Marc Barbiere, director of the Office of Emergency Management at Georgetown, suggests having a plan, preparing an emergency kit, staying informed and taking action when needed as ways to prepare for any emergency, from the COVID-19 pandemic to natural disasters. With more than 20 years in public safety, emergency management and public health, Barbiere has served in front-line and leadership roles in New York, Central Texas and the greater Washington, DC, metropolitan area.
What are the main responsibilities of your role?
The Office of Emergency Management provides guidance to Georgetown University and its various stakeholders in preparing for, preventing, mitigating, responding to and recovering from emergencies and disasters that could impact our community. We accomplish this through a variety of activities – planning, training, exercises and coordinating activities during an emergency response. We also work to educate members of the university community – students, faculty and staff – about emergency preparedness.
How have you worked with the university’s chief public health officer and public health team to prepare for the fall 2020 semester?
Dr. Ranit Mishori and I co-lead the university’s Public Health COVID Operations Unit. We have worked with a variety of stakeholders since the spring, when COVID-19 first threatened our community and on plans for the fall 2020 semester. We worked on a comprehensive public health and safety plan and quickly developed the capability to perform various public health functions, including testing, case investigation, contact tracing and the ability to rapidly isolate or quarantine, in order to quickly identify cases and contacts in our community and control spread. We also work closely with the DC Department of Health to ensure everything we do aligns with their guidance.
What responses to the COVID-19 pandemic have been most beneficial for Georgetown?
The university quickly scaled-up its response capabilities using Redeploy Georgetown, which allowed us to gain resources from across the organization. These redeployed staff gave us the ability to perform critical public health functions, and their help has been indispensable. In addition, the collaborative nature of our planning and response activities has really gone a long way in better-enabling us to respond to future emergencies. We have built strong relationships, and those will serve us well, no matter the future threats we face.
How has the increase in virtual learning changed the university’s approach to emergency management?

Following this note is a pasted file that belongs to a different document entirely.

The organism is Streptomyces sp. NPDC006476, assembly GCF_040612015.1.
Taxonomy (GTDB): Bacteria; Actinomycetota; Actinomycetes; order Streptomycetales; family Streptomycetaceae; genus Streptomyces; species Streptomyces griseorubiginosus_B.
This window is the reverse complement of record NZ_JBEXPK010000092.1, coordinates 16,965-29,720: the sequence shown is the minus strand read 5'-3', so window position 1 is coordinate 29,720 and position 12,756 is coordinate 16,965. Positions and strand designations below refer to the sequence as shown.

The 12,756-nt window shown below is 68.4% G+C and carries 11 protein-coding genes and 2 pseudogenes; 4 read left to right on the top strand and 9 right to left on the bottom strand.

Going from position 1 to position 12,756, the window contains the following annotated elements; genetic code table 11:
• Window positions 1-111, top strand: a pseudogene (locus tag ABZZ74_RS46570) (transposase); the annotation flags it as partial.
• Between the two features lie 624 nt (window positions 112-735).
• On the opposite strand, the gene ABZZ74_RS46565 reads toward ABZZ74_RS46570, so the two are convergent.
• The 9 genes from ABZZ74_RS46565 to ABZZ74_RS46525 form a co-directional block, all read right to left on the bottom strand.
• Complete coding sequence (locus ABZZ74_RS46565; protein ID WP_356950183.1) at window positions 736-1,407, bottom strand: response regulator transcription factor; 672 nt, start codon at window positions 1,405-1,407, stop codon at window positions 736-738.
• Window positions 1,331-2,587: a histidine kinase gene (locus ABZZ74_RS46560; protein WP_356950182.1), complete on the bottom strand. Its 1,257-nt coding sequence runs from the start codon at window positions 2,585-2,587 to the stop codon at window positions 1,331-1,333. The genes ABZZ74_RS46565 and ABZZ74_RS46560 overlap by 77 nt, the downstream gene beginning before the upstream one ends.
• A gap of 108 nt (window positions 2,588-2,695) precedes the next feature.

I can tell you that the virtual environment has impacted everything we do, from our approach to preparedness to how we conduct our everyday work. The backbone of emergency management is constant collaboration and partnership – most often accomplished in-person at planning meetings, exercises, etc. We have all had to adjust to working virtually while at the same time trying to engage the communities we serve – it is definitely challenging. We have done virtual COVID-related exercises and planning sessions, and they have gone very well. Hopefully, in the spring semester, we can build on that a bit and do more preparedness outreach to the students living on-campus.
What kinds of resources do you and the emergency management office use to monitor and keep the Georgetown community safe?
A big part of the emergency manager’s work involves anticipating and planning for threats and hazards that are likely to impact our community. We accomplish this by working very closely with our local and regional partners, analyzing and monitoring for intelligence on potential threats and utilizing various real-time tools that enhance situational awareness of imminent threats, including weather-related emergencies.
As the pandemic, election season and natural disasters intersect, what safety advice do you have for Georgetown community members around the country?
I like to say emergency preparedness is a journey, not a destination – we are never there, never finished. So, we have an ongoing pandemic, concerns about the upcoming election, a never-ending string of natural disasters – all of which can seem overwhelming even to the most experienced emergency manager. But, the preparedness steps for many, if not all threats, are very similar – have a plan and learn what to do when an emergency happens, prepare an emergency kit, stay informed and take action when needed. Folks can visit the emergency management website for lots more information on the steps to becoming prepared and can always contact me for more information.